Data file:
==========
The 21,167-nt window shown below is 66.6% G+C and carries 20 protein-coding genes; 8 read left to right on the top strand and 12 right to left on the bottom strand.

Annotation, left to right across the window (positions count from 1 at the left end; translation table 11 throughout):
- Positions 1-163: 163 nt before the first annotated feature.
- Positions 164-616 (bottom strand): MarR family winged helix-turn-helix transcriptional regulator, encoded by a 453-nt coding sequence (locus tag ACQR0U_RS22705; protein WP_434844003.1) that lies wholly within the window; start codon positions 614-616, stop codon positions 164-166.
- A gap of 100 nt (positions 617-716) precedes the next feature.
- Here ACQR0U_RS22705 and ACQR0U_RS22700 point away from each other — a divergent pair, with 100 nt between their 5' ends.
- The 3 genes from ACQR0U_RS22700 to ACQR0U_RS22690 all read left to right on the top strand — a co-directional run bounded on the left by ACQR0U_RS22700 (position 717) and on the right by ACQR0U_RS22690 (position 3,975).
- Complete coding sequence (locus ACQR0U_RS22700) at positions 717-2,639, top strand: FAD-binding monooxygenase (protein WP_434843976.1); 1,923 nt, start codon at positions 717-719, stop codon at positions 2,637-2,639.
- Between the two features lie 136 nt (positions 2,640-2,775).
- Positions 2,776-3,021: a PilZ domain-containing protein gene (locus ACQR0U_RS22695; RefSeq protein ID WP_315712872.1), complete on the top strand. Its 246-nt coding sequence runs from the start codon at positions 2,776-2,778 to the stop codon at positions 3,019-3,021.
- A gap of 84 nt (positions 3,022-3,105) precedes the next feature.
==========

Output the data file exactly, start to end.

The 21,167-nt window shown below is 66.6% G+C and carries 20 protein-coding genes; 8 read left to right on the top strand and 12 right to left on the bottom strand.

Annotation, left to right across the window (positions count from 1 at the left end; translation table 11 throughout):
- Positions 1-163: 163 nt before the first annotated feature.
- Positions 164-616 (bottom strand): MarR family winged helix-turn-helix transcriptional regulator, encoded by a 453-nt coding sequence (locus tag ACQR0U_RS22705; protein WP_434844003.1) that lies wholly within the window; start codon positions 614-616, stop codon positions 164-166.
- A gap of 100 nt (positions 617-716) precedes the next feature.
- Here ACQR0U_RS22705 and ACQR0U_RS22700 point away from each other — a divergent pair, with 100 nt between their 5' ends.
- The 3 genes from ACQR0U_RS22700 to ACQR0U_RS22690 all read left to right on the top strand — a co-directional run bounded on the left by ACQR0U_RS22700 (position 717) and on the right by ACQR0U_RS22690 (position 3,975).
- Complete coding sequence (locus ACQR0U_RS22700) at positions 717-2,639, top strand: FAD-binding monooxygenase (protein WP_434843976.1); 1,923 nt, start codon at positions 717-719, stop codon at positions 2,637-2,639.
- Between the two features lie 136 nt (positions 2,640-2,775).
- Positions 2,776-3,021: a PilZ domain-containing protein gene (locus ACQR0U_RS22695; RefSeq protein ID WP_315712872.1), complete on the top strand. Its 246-nt coding sequence runs from the start codon at positions 2,776-2,778 to the stop codon at positions 3,019-3,021.
- A gap of 84 nt (positions 3,022-3,105) precedes the next feature.